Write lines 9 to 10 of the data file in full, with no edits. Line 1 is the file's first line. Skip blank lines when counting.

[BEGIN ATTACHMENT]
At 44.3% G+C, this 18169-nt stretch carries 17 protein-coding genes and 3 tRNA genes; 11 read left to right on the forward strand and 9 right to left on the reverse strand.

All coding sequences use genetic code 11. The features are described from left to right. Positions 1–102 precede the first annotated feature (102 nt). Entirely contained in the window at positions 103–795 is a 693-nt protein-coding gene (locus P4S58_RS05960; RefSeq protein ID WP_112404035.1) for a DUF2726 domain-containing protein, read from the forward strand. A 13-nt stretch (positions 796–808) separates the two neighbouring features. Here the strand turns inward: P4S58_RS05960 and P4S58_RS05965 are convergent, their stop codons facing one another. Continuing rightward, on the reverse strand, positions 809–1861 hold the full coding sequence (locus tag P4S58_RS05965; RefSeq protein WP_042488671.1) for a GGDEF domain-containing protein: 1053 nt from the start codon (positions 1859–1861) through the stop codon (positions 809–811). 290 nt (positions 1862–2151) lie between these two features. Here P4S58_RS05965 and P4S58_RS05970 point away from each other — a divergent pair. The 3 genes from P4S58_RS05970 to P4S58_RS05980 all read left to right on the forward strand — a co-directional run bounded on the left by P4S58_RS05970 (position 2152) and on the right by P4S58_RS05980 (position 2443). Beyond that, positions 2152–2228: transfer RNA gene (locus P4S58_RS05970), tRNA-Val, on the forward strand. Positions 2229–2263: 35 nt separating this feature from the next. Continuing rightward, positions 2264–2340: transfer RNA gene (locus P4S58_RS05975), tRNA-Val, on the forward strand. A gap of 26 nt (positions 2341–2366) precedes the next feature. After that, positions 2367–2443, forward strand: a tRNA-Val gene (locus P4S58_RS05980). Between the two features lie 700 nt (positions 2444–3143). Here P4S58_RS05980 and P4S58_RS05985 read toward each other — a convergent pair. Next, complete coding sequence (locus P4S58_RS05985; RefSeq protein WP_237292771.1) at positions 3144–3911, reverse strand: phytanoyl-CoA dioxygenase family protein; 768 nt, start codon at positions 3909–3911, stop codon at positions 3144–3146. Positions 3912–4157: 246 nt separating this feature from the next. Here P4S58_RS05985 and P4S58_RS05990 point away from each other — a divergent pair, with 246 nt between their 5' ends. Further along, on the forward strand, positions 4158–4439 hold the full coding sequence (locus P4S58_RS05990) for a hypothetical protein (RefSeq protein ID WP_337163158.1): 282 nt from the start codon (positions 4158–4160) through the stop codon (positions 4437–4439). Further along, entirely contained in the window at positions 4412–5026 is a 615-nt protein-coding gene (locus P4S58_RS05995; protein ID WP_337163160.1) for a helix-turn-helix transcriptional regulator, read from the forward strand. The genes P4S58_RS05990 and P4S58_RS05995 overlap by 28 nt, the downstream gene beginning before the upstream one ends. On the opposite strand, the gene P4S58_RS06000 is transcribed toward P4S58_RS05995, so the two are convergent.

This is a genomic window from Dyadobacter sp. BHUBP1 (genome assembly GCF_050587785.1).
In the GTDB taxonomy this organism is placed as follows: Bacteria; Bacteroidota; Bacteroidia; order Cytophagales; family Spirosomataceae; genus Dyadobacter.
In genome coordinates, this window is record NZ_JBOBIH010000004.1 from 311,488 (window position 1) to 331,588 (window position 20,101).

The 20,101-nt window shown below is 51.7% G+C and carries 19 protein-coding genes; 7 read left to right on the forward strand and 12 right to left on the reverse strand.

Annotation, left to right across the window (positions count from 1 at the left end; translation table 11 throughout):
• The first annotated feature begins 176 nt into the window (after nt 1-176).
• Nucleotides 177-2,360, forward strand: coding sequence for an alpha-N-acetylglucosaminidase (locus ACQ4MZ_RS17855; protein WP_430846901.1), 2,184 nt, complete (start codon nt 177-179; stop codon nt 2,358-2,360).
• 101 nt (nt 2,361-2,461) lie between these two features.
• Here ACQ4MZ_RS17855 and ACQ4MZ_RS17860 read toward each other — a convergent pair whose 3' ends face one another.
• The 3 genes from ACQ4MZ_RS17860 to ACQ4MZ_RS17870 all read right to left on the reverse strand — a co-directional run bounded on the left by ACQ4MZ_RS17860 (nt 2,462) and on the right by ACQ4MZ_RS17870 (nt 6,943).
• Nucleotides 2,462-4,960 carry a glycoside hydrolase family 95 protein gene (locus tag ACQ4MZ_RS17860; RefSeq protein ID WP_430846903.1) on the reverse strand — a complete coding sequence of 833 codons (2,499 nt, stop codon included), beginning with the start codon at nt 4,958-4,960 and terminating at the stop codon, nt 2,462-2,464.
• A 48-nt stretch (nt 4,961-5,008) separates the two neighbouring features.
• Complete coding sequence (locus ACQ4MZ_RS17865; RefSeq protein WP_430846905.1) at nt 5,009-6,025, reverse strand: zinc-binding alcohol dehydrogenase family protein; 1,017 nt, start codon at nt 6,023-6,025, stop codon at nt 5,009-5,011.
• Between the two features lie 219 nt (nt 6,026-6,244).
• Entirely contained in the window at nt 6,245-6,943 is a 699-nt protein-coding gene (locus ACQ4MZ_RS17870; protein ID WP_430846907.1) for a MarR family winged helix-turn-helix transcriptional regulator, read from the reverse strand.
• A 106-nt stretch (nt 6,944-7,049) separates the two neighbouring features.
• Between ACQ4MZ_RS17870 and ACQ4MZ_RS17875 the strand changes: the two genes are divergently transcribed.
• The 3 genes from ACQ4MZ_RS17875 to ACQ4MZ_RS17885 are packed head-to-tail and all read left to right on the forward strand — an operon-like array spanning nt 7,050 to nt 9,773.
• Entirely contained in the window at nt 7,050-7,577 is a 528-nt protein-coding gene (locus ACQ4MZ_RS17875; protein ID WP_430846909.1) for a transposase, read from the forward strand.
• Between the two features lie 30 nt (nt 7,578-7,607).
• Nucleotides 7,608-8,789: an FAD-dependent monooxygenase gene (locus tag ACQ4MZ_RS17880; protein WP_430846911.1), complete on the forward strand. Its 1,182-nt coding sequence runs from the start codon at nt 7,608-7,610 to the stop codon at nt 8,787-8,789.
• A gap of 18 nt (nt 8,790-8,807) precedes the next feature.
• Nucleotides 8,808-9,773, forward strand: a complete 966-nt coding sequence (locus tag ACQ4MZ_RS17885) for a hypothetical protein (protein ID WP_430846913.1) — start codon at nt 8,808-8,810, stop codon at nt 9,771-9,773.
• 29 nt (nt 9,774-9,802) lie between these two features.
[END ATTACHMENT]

• Nucleotides 177-2,360, forward strand: coding sequence for an alpha-N-acetylglucosaminidase (locus ACQ4MZ_RS17855; protein WP_430846901.1), 2,184 nt, complete (start codon nt 177-179; stop codon nt 2,358-2,360).
• 101 nt (nt 2,361-2,461) lie between these two features.